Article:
Visitors are greeted by her curation of six photographed tattooed bodies featuring the work of Melbourne based tattoo artist, Paul Stillen. Connected Bodies explores the relationship he develops with clients as they collaborate to create tattoos that pay homage to the wearer’s diverse cultural heritage. It is an insight into a creative process that outsiders to the craft may never consider, yet, the exchange between tattooist and client can be one of mutual palpable vulnerability, where the artist strives to materialise what can often be hidden deep within a client’s psyche. Whether consciously or not, Stillen’s botanical tattoos resemble Sydney Parkinson’s water-colour drawings of native Australian plants made during Cook’s first voyage. That symbolic irony pulls into focus the land on which the museum stands, and the devastating effect of immigration on First Peoples.
On the first level Tatau: Marks of Polynesia examines the ancient custom of Samoan pe’a (traditional male tattoo) and malu (traditional female tattoo), providing insight into how they form a complex body of rituals and motifs inextricably linked with transitions to adulthood, culture, and sacredness.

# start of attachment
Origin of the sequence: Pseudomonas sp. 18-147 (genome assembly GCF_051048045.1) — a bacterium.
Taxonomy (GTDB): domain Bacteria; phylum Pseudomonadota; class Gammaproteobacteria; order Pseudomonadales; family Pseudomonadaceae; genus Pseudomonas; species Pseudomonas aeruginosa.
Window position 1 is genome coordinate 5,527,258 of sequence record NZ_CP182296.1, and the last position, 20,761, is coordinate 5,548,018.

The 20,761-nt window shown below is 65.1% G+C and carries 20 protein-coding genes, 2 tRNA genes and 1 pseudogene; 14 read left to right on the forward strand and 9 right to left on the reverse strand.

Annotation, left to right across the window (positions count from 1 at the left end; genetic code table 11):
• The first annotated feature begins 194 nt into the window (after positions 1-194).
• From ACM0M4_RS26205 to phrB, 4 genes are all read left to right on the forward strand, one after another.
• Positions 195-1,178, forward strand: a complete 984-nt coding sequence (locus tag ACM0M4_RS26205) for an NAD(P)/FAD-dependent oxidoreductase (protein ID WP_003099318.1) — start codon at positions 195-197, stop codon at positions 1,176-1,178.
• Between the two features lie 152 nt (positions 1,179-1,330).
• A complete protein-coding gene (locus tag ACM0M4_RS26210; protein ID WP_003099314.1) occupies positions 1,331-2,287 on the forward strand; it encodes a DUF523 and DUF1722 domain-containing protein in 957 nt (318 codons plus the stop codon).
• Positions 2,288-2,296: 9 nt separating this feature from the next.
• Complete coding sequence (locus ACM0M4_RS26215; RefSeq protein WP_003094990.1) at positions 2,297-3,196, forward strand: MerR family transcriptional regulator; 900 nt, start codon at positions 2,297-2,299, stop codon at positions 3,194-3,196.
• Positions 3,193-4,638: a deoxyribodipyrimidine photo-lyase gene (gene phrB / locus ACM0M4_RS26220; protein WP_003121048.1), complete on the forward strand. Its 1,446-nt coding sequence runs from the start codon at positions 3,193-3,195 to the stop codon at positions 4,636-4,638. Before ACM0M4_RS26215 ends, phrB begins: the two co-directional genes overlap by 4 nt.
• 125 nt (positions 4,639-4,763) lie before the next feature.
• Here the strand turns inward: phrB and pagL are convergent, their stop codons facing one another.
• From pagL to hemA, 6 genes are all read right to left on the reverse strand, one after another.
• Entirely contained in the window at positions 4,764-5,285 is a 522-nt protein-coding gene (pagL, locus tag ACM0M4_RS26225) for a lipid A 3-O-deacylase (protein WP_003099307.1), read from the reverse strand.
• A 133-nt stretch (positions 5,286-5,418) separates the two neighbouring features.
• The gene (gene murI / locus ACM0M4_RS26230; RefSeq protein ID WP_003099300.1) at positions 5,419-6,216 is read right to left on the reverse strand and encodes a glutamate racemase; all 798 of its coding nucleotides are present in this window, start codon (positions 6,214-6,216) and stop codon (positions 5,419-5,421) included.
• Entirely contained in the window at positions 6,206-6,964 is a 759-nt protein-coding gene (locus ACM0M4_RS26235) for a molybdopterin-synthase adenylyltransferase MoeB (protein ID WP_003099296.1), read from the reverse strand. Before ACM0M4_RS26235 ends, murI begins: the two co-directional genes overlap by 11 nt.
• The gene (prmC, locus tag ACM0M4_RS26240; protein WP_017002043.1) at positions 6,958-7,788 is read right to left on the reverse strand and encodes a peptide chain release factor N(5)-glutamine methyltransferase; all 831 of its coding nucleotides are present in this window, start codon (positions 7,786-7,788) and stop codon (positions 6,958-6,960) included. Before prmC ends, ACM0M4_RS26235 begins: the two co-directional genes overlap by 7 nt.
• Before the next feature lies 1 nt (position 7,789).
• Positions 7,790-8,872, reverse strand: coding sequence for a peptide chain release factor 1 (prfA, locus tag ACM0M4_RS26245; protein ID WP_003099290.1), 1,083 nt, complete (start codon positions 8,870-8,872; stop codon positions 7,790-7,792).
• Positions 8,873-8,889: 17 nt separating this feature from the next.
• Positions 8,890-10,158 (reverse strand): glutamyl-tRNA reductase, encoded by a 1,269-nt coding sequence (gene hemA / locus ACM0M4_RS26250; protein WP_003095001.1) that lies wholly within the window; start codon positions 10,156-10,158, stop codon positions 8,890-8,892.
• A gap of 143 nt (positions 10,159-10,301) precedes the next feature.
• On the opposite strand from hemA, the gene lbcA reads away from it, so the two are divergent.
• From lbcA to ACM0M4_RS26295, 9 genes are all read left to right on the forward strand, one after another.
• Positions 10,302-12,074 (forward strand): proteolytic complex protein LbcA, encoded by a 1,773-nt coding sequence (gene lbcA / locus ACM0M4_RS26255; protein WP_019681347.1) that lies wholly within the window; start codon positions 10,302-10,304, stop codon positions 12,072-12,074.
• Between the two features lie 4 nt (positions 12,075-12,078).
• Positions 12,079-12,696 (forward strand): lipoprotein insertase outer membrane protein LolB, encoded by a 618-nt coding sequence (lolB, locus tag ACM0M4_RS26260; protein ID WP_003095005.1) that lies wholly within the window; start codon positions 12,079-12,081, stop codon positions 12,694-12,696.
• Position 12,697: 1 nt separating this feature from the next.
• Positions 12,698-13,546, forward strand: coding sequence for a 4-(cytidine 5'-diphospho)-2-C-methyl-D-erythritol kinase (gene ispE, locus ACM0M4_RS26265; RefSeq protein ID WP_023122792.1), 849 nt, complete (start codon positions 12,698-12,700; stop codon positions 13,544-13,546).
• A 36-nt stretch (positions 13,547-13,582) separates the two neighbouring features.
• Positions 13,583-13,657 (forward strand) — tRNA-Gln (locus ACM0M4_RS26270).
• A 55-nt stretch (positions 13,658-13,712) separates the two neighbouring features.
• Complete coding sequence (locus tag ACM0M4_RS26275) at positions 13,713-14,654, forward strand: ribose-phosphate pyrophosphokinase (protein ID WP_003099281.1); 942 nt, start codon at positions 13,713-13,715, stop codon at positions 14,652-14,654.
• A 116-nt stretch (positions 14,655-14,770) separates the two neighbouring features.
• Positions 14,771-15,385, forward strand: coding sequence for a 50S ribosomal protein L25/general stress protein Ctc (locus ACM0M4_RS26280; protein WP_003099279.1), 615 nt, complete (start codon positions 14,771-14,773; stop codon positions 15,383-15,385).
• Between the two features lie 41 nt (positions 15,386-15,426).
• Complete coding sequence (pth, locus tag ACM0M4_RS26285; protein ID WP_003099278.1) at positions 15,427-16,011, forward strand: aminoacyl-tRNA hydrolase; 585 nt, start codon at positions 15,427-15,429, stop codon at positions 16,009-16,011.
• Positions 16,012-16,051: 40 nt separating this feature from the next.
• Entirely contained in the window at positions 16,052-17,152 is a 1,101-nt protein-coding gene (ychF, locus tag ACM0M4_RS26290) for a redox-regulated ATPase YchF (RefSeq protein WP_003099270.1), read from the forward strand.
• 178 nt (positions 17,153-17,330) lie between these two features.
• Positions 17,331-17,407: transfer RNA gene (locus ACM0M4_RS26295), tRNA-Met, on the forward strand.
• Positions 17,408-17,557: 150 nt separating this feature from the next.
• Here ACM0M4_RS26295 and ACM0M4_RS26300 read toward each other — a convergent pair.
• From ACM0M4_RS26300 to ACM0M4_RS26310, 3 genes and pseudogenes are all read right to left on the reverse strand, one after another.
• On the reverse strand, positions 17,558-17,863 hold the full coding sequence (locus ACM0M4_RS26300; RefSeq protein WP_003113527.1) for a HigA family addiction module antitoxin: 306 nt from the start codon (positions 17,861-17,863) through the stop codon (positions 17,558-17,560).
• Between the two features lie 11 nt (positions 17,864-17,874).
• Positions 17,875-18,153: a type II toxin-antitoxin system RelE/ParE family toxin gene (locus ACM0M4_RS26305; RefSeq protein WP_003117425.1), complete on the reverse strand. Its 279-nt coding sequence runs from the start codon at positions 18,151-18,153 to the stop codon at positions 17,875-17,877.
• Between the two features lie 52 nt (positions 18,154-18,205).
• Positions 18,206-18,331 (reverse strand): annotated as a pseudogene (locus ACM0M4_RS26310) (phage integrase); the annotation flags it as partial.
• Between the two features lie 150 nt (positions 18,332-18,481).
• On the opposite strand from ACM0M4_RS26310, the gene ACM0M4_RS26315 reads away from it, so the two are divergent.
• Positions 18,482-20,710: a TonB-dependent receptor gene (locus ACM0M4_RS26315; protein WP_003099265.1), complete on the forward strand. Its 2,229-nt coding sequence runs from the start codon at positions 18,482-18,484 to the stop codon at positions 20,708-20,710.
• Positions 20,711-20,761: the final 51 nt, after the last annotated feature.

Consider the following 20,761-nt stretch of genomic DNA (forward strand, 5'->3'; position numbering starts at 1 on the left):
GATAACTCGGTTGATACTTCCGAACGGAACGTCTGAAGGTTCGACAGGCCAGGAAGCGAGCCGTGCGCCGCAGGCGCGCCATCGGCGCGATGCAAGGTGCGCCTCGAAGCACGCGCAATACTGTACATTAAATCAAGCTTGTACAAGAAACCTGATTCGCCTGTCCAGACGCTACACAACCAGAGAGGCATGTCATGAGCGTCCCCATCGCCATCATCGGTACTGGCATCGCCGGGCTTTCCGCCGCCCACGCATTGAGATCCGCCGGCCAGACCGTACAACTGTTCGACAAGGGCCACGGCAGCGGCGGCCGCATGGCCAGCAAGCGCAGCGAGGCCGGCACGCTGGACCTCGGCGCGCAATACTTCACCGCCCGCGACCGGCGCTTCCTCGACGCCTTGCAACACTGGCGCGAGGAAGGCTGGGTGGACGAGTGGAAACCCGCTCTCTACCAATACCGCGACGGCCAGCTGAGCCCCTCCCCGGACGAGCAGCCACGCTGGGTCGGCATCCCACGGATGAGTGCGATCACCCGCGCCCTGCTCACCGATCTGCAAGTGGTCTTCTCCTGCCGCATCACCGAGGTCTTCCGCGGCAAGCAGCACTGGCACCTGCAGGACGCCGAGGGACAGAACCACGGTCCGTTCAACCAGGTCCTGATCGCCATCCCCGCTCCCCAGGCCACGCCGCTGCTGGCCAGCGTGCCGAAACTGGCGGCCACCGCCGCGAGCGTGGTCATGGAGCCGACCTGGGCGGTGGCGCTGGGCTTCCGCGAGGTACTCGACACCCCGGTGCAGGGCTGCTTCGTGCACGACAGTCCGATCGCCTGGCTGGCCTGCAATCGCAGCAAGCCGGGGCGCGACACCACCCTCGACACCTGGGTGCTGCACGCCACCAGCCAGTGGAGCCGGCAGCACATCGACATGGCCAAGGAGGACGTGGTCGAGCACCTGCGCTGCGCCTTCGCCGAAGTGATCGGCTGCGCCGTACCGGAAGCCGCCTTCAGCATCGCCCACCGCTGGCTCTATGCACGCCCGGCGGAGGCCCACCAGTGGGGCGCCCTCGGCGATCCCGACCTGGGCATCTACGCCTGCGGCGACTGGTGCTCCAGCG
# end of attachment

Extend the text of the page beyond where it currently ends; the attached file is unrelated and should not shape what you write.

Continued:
The exhibition explores the emergent contemporary Polynesian style that embodies concepts of both pe’a and malu. Its vibrancy and visibility are due in part to the global migration of Polynesians, outsider appreciation of the style, and, not least, the efforts of the Sulu-ape family, one of Samoa’s oldest and most revered custodians of the sacred practice. The process of attaining a pe’a in a traditional manner lasts up to five consecutive days, the physical and psychological punishment of which cannot be expressed in words, although, a Samoan friend once relayed to me: “it was my PhD.”
Notably, Polynesian tatau – heavy black work and the absence of pictorial iconography – was instrumental to the expansion of tattoo art. The pioneering American publication Tattootime featured the powerful black graphic work in their 1983 issue, New Tribalism. Its publication gave birth to the “tribal” style tattoo and swiftly became dominant amongst tattooists and clients.
Indeed, the third floor is where, arguably, tattoo culture’s most distinct and recognisable style is found, one that helped elevate western tattoo into the artform we see today. Formed through a complex history, Perseverance: Japanese Tattoo Tradition in a Modern World explores contemporary Japanese decorative tattooing. Curated by Takahiro Kitamura, the exhibition features the work of seven pioneers and legends, where the intricacies of regional and tutelage differences can be seen in the pores of their work.